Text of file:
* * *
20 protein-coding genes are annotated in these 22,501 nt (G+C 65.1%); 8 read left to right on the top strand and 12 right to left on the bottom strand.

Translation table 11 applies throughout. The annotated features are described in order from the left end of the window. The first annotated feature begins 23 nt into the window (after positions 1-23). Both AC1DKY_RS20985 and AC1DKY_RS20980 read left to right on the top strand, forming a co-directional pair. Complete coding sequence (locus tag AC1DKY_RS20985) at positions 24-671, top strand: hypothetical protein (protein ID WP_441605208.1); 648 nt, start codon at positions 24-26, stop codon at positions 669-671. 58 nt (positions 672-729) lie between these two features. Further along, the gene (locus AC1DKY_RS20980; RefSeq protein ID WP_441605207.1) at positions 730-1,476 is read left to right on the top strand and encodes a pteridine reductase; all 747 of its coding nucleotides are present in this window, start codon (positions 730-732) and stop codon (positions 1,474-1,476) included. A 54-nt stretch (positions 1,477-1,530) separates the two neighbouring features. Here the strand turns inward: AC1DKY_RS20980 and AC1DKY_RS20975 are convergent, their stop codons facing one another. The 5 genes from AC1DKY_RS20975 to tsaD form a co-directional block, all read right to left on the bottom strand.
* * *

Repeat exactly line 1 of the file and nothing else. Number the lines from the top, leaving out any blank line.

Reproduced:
20 protein-coding genes are annotated in these 22,501 nt (G+C 65.1%); 8 read left to right on the top strand and 12 right to left on the bottom strand.